Just one day after the outbreak of open hostilities between Germany and Poland, the German authorities established a detention camp near the town of Stutthof in the region of the “Free City of Danzig” meant to contain anti-German Polish political activists. This region had been separated from Germany after the First World War and was formally subject to the supervision of the League of Nations. However, ever since the end of the First World War, Poland had tried to gain total control of it with several repressive and provocative measures. This was one of the main reasons for the German-Polish conflict.
Since 1941, the Stutthof Camp also served as a “labor education camp” for individuals who had violated their labor contracts in any way. In 1942, the camp officially obtained the status of a concentration camp, with the aim to serve the surrounding farms as a forced-labor pool.
Extant documents show that the main purpose of the Stutthof Camp during the later phase of the war was systematic data gathering of concentration-camp inmates in order to deploy them more efficiently in Germany’s economy. Hence, Stutthof had been turned into a large labor reservoir and distribution hub for forced laborers for the German war economy. Hence, large transports of Jews were coming into Stutthof, and they left the camp as well.
Within the context of the Holocaust, this camp becomes interesting as we enter the year 1944, when its prisoner population increased drastically due to the massive influx of Jewish inmates who were transferred from the Baltic countries, as well as from Hungary and Poland via Auschwitz.
The orthodox Polish narrative, which was clearly molded by Stalinist war propaganda, has it that in 1944 the camp was converted into an “auxiliary extermination camp” in order to support the mass murder allegedly simultaneously unfolding at Auschwitz. However, instead of killing its Jews, it is well-documented that, from July 1944, thousands of Jews were transferred from Stutthof to other concentration camps in central and west Germany. Two transports with some 2,000 inmates were even sent to Auschwitz. They consisted mainly of women with children who had been evacuated from the Baltic countries. Hence, if Stutthof was an “auxiliary extermination camp,” it did a terrible job.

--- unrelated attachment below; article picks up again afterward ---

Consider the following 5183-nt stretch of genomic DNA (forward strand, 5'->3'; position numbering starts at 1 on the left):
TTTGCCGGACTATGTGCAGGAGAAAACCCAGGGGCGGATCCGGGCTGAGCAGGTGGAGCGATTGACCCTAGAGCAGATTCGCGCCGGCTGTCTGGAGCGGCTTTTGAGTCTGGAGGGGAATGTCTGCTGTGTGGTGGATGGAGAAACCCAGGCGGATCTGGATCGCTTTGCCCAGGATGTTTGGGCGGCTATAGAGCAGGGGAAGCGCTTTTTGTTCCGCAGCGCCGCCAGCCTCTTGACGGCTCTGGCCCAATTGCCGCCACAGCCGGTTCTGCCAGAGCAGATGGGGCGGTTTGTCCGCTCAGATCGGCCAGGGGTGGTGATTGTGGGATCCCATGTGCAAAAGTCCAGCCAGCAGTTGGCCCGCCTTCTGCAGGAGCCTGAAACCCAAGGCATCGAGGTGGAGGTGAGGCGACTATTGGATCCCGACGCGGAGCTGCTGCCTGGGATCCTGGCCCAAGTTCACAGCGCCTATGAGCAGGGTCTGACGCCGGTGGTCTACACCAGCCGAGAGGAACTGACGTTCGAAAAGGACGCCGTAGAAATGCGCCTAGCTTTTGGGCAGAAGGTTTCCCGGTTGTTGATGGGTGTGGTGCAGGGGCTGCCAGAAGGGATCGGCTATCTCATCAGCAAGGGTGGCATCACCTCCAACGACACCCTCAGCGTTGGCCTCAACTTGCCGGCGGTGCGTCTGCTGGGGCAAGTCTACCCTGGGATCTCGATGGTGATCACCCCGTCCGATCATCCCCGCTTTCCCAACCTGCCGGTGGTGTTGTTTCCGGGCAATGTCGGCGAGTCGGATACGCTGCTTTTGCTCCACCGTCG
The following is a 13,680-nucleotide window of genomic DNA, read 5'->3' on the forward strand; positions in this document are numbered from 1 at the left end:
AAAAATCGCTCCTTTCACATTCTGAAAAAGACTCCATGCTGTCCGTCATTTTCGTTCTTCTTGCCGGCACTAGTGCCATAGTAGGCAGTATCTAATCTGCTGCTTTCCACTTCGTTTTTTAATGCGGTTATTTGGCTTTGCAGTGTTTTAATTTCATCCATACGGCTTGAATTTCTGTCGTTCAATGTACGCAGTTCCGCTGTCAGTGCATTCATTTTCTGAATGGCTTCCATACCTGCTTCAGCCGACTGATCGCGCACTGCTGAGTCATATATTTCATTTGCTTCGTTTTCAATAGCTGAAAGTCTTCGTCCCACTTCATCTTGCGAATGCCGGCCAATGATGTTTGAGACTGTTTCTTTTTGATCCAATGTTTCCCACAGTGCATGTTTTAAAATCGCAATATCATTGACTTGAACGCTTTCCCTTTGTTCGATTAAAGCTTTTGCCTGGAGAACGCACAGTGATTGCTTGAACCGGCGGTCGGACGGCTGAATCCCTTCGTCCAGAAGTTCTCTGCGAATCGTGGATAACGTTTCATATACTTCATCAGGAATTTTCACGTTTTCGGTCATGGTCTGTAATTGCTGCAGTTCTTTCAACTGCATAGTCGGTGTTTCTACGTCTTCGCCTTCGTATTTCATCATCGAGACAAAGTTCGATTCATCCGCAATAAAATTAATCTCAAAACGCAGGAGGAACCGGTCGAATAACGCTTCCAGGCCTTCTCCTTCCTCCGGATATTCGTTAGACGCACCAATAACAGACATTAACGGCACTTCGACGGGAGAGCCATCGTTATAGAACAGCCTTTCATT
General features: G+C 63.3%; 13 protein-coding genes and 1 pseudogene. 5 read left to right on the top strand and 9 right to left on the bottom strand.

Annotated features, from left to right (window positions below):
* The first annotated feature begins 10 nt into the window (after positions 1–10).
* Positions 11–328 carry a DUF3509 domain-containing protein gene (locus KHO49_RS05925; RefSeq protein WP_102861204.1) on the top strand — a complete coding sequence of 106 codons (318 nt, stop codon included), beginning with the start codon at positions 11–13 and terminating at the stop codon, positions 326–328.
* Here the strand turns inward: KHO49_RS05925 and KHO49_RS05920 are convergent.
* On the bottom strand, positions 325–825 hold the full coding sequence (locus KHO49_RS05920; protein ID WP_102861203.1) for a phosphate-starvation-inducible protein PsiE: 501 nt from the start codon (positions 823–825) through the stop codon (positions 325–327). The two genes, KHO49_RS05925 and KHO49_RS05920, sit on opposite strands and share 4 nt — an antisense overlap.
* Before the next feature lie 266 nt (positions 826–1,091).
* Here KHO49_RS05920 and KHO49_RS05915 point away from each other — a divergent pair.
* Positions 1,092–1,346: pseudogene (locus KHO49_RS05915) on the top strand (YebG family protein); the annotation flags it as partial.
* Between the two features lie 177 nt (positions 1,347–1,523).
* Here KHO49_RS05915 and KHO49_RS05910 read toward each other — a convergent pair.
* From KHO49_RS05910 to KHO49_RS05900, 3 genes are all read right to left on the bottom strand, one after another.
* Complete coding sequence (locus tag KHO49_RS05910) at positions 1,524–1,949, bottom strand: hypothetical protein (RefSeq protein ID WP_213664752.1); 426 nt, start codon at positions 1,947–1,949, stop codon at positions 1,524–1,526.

Claims about the existence of a homicidal gas chamber at Stutthof rest on shaky ground:
- No documents exist supporting the claim that a homicidal gas chamber existed at the Stutthof Camp, or that any such gassings occurred.
- Although no physical evidence exists for that claim either, it cannot be ruled out categorically that the camp’s Zyklon-B fumigation chamber, a small building of just 8.5 m × 3.5 m, was used as a homicidal gas chamber.
- However, this building could be observed by all inmates. Considering that between 20 and 50 inmates were released from Stutthof every day, even including the time period during which homicidal gassings are said to have been carried out, these alleged gas murders would have become known everywhere fast.
- The extermination claims are linked to claims about the local crematorium’s cremation capacity, which was grotesquely exaggerated by these witnesses, throwing an unfavorable light onto their trustworthiness.
- Claims about the number of victims, their ethnic and religious affiliation, as well as the dates of these gassings are contradictory, very vague and contain at times obvious propaganda. Some witnesses even claimed that inmates were gassed in narrow-gauge railway cars.
While these are not conclusive arguments against claims about homicidal gassings, the evidence offered to support these claims isn’t convincing either.